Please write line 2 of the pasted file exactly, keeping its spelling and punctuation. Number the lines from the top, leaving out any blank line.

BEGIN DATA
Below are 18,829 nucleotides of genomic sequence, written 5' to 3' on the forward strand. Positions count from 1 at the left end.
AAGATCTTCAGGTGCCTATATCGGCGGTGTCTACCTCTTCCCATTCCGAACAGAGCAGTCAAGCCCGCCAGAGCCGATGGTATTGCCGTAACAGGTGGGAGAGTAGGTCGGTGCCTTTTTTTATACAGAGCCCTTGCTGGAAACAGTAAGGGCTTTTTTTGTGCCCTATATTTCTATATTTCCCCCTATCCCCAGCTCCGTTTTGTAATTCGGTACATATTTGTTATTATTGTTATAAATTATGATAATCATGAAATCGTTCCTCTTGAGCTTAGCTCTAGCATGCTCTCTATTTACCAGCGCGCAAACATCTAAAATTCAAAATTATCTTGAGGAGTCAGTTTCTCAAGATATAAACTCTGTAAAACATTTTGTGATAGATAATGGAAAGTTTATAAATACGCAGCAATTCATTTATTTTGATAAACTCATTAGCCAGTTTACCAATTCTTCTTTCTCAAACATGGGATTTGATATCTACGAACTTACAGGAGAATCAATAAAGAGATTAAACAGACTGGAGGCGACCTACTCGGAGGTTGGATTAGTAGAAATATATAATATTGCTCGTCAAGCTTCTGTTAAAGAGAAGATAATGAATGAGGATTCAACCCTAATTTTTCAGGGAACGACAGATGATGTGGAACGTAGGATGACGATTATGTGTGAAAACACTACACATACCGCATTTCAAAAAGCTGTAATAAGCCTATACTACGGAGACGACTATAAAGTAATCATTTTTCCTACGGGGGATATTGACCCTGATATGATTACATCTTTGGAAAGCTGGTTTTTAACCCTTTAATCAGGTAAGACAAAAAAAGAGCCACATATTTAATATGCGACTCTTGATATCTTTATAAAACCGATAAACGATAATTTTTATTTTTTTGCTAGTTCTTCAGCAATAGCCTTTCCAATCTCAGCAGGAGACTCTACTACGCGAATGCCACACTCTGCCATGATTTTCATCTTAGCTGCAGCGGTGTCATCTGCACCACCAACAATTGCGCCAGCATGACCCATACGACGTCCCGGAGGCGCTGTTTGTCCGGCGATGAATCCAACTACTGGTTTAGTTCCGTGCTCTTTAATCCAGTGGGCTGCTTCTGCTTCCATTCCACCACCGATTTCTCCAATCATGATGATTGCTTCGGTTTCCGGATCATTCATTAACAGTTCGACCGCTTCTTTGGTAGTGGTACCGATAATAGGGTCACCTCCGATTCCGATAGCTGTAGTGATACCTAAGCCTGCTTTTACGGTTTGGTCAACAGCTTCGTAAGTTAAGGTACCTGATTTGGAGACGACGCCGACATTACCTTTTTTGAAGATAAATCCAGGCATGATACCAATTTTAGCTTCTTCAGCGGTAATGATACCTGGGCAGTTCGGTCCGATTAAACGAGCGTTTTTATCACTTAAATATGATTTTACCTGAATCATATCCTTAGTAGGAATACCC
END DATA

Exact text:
AAGATCTTCAGGTGCCTATATCGGCGGTGTCTACCTCTTCCCATTCCGAACAGAGCAGTCAAGCCCGCCAGAGCCGATGGTATTGCCGTAACAGGTGGGAGAGTAGGTCGGTGCCTTTTTTTATACAGAGCCCTTGCTGGAAACAGTAAGGGCTTTTTTTGTGCCCTATATTTCTATATTTCCCCCTATCCCCAGCTCCGTTTTGTAATTCGGTACATATTTGTTATTATTGTTATAAATTATGATAATCATGAAATCGTTCCTCTTGAGCTTAGCTCTAGCATGCTCTCTATTTACCAGCGCGCAAACATCTAAAATTCAAAATTATCTTGAGGAGTCAGTTTCTCAAGATATAAACTCTGTAAAACATTTTGTGATAGATAATGGAAAGTTTATAAATACGCAGCAATTCATTTATTTTGATAAACTCATTAGCCAGTTTACCAATTCTTCTTTCTCAAACATGGGATTTGATATCTACGAACTTACAGGAGAATCAATAAAGAGATTAAACAGACTGGAGGCGACCTACTCGGAGGTTGGATTAGTAGAAATATATAATATTGCTCGTCAAGCTTCTGTTAAAGAGAAGATAATGAATGAGGATTCAACCCTAATTTTTCAGGGAACGACAGATGATGTGGAACGTAGGATGACGATTATGTGTGAAAACACTACACATACCGCATTTCAAAAAGCTGTAATAAGCCTATACTACGGAGACGACTATAAAGTAATCATTTTTCCTACGGGGGATATTGACCCTGATATGATTACATCTTTGGAAAGCTGGTTTTTAACCCTTTAATCAGGTAAGACAAAAAAAGAGCCACATATTTAATATGCGACTCTTGATATCTTTATAAAACCGATAAACGATAATTTTTATTTTTTTGCTAGTTCTTCAGCAATAGCCTTTCCAATCTCAGCAGGAGACTCTACTACGCGAATGCCACACTCTGCCATGATTTTCATCTTAGCTGCAGCGGTGTCATCTGCACCACCAACAATTGCGCCAGCATGACCCATACGACGTCCCGGAGGCGCTGTTTGTCCGGCGATGAATCCAACTACTGGTTTAGTTCCGTGCTCTTTAATCCAGTGGGCTGCTTCTGCTTCCATTCCACCACCGATTTCTCCAATCATGATGATTGCTTCGGTTTCCGGATCATTCATTAACAGTTCGACCGCTTCTTTGGTAGTGGTACCGATAATAGGGTCACCTCCGATTCCGATAGCTGTAGTGATACCTAAGCCTGCTTTTACGGTTTGGTCAACAGCTTCGTAAGTTAAGGTACCTGATTTGGAGACGACGCCGACATTACCTTTTTTGAAGATAAATCCAGGCATGATACCAATTTTAGCTTCTTCAGCGGTAATGATACCTGGGCAGTTCGGTCCGATTAAACGAGCGTTTTTATCACTTAAATATGATTTTACCTGAATCATATCCTTAGTAGGAATACCC